In this post, we’ll provide an overview of Longines watches, and share our top picks for their best watches you can buy.
When you’re spending a large amount of money on an item as small as a wristwatch, it makes sense to question if you’re choosing wisely.
Certain luxury brands with large price tags have an accepted, implied valued. But, watches that fall into the entry-level luxury category are often met with a bit of skepticism.
Longines is one of those brands, and the company’s “affordable luxury” pricepoint has many new collectors wondering, “Are Longines Watches Good?”
Affordable luxury might seem like a bit of an oxymoron. But the truth is that as far as luxury-level watches go, Longines is one of the most approachable.
But, is there any value? How good are Longines watches? How good is a Longines movement? Let’s find out.
Longines is one of the oldest watchmakers in the world, so the company’s history is long and grand. The company began in 1832, founded by Swiss watchmaker Auguste Agassiz and his two lawyer partners, Henri Raiguel and Florian Morel.
By 1846, Raiguel and Morel retired, which left Agassiz to steer the ship on his own. Agassiz would eventually hand the company down to his nephew, Ernest Francillon, who was actually responsible for putting Longines on the map.
Francillon saw the value in modern production techniques, and by 1867, Longines had its first factory. That factory was in the south St. Imier region Les Longines, which is French for “Long Meadows,” giving the company its new name.
The year 1867 also marked the year Longines created its first in-house movement. The movement, known as the 20A, used an innovative design that won an award at the Universal Exhibition in Paris that same year.
By the late 1800s, Longines began producing monopusher chronographs. These timing devices became synonymous with timekeeping at horse racing and jumping events — a tradition that lives to this day.
It was also during this time period that Longines trademarked the name and the famous winged logo in an effort to thwart counterfeiters’ efforts.
By the 1920s, Longines was establishing itself in the aviation watch market. It partnered with P.V.H. Weems, a USN Officer and expert navigator, to create a 47-millimeter pilot’s watch.
In 1931, Longines partnered with Charles Lindbergh to create the Hour Angle aviation watch. There were several variations of these watches, including other military-inspired timepieces in the years that followed.
By jumping forward to the 1970s and 1980s, we’ll get a little more clarity on the company’s present-day status.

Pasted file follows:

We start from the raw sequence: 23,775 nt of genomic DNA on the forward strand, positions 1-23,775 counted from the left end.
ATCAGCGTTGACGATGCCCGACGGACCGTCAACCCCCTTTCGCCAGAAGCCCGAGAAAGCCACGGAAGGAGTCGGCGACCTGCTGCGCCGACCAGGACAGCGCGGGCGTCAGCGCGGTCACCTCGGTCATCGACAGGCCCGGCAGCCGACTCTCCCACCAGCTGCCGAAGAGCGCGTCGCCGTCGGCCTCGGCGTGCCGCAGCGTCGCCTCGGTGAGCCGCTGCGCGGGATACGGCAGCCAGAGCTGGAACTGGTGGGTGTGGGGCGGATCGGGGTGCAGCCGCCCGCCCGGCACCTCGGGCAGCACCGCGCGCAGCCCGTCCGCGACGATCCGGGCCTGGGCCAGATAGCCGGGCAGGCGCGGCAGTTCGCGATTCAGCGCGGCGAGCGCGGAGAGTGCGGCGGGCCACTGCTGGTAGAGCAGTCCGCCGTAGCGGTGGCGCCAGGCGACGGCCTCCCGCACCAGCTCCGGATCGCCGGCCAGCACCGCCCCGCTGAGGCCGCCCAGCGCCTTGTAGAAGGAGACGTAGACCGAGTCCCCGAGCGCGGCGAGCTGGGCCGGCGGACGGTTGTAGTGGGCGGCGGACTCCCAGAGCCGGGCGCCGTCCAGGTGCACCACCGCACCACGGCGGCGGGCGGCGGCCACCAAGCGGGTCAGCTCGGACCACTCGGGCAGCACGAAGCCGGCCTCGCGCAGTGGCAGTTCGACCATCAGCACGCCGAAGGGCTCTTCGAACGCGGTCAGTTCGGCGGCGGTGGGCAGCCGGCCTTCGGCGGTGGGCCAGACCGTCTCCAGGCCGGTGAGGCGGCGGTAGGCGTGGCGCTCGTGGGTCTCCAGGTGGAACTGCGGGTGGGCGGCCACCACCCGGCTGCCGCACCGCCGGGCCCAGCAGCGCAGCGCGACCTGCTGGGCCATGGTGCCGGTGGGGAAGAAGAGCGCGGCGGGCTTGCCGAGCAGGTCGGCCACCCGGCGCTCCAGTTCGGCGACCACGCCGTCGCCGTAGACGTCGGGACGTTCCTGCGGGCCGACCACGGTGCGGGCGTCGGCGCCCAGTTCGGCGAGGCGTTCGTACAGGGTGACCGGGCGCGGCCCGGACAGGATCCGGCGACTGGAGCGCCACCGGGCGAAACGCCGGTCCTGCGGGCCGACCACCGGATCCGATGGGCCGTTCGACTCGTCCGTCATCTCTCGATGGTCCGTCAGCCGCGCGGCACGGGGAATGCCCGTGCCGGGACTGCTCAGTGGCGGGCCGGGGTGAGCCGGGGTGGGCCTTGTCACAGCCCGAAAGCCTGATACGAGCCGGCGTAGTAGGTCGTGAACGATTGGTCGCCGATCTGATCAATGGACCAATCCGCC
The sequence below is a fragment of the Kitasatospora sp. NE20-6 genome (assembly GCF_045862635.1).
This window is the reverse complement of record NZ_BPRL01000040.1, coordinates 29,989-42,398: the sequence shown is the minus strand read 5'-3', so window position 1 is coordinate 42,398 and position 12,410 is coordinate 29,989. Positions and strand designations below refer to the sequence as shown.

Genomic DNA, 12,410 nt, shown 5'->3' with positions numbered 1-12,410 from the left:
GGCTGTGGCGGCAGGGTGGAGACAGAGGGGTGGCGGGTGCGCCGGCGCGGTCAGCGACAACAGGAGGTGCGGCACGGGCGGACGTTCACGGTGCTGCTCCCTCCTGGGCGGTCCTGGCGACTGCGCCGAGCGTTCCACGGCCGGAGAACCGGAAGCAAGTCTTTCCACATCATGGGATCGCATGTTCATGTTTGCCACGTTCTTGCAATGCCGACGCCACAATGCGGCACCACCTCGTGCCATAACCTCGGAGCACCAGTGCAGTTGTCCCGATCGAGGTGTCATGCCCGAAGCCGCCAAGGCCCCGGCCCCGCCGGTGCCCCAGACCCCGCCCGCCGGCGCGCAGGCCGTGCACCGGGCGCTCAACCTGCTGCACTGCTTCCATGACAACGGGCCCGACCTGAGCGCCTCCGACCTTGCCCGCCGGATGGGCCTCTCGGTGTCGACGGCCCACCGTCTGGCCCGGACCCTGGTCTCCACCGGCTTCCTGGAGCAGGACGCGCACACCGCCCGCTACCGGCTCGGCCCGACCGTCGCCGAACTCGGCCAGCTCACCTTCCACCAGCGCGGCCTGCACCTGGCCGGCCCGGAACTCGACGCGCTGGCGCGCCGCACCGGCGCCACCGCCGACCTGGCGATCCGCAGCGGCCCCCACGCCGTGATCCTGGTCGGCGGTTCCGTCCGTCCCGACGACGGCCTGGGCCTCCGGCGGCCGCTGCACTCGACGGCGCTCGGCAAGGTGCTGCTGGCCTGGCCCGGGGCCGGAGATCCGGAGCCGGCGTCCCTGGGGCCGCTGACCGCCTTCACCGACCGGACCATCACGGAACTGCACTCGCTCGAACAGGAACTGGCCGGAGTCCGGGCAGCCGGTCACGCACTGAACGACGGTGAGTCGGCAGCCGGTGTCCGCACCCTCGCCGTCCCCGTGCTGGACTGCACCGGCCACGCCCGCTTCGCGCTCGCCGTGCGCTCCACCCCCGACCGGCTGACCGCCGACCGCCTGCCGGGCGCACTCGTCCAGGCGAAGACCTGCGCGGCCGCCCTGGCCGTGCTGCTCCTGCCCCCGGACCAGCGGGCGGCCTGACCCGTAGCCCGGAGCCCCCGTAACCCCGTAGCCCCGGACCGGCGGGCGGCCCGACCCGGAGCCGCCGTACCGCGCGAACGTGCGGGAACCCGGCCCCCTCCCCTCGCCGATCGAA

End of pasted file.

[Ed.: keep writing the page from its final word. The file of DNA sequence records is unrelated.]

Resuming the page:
In 1971, ASUAG purchased Longines, and then in 1983, merged with SSIH to form the Société Suisse de Microélectronique et d’Horlogerie (or SMH). In 1988, SMH became the Swatch Group, which still owns Longines today.
Longines is still involved in timing sports events. The company sponsors events in horse riding, archery, tennis, skiing, and more.
Also, a fun fact: The Longines logo is the oldest register logo still in use in its original form today — another fact to support the company’s long and storied history.
Longines Watches: Pros and Cons
With a history that spans almost 200 years, it’s pretty easy to assume Longines is known for a thing or two. This list of pros and cons will help shed some light on the question, “Are Longines watches good?”
Pro: Value and Pricepoint
You can’t truly discuss what makes Longines a good watch company without mentioning the value. For a luxury brand, the company’s price to value ratio is ideal.
Are they the best watches? No. But they’re priced to sell alongside watches of much lower quality.
You could make an argument that their quartz watches are overpriced. But Longines does an excellent job of ensuring its quartz watches are incredibly accurate, and they do use high-end materials.
One other thing to remember: ETA is a Swatch Group subsidiary, so Longines has access to ETA movements. While it often puts its own twist on these movements and renames them, they’re always top-quality.
Con: Shaky recent history
While the Swatch Group is an excellent conglomerate, the Longines name saw some struggles while under the umbrella. Also, the quartz crisis really hurt the brand.
Though it survived, the quality and craftsmanship suffered. Changing 150-year-old gears to produce quartz movements came with a steep learning curve.
One of the best things about Longines as a brand is its huge catalog. Some luxury brands only offer a few watches, but Longines offers a ton.
The Heritage line alone has 26 different styles or color variations to choose from. There are other lines, such as Classic, Watchmaking Tradition, and Sport, that each offer several watches, so the options are nearly limitless.
Con: Poor brand recognition
Although Longines holds one of the oldest patents in the world, it doesn’t have the brand or status recognition of Rolex or Omega.
Unless someone is a tennis or horse racing enthusiast, there’s even a chance they may have never heard of the brand. Shocking, I know.
To put it short, you have as much of a chance of someone saying “Hey, nice Fossil,” as you do of someone recognizing your Longines. That’s not to say the two are comparable in quality or design, but that Fossil is far better known in today’s watch world.
Pro: Making a comeback
Longines’ marketing plan in recent years would suggest it’s no longer interested in competing with brands likes Rolex, Omega, or Patek.
Instead, it’s settled nicely into the affordable luxury market and staged a comeback. The Heritage line has a lot to do with that.
The Heritage collection is the watch enthusiast’s line from Longines, as the designs hearken back to watches from the 1920s, 1930s, and 1940s.
Those watches are the ones the brand is most appreciated for, so it only makes sense that modern reissues would bring the brand back into the spotlight.
The Best Longines Watches
For watch enthusiasts, the three most popular lines are the Heritage, Sport, and Watchmaking Tradition. Let’s take a look at a few pieces from those lines so you can form your own opinion on the question, “Are Longines watches good?”
The Longines Heritage Classic
The Longines Heritage Classic is aptly named, as it’s an example of the brand’s best days. With its art deco styling and modern-modest case size, it’s a fun piece that’s sure to get some attention whenever you wear it.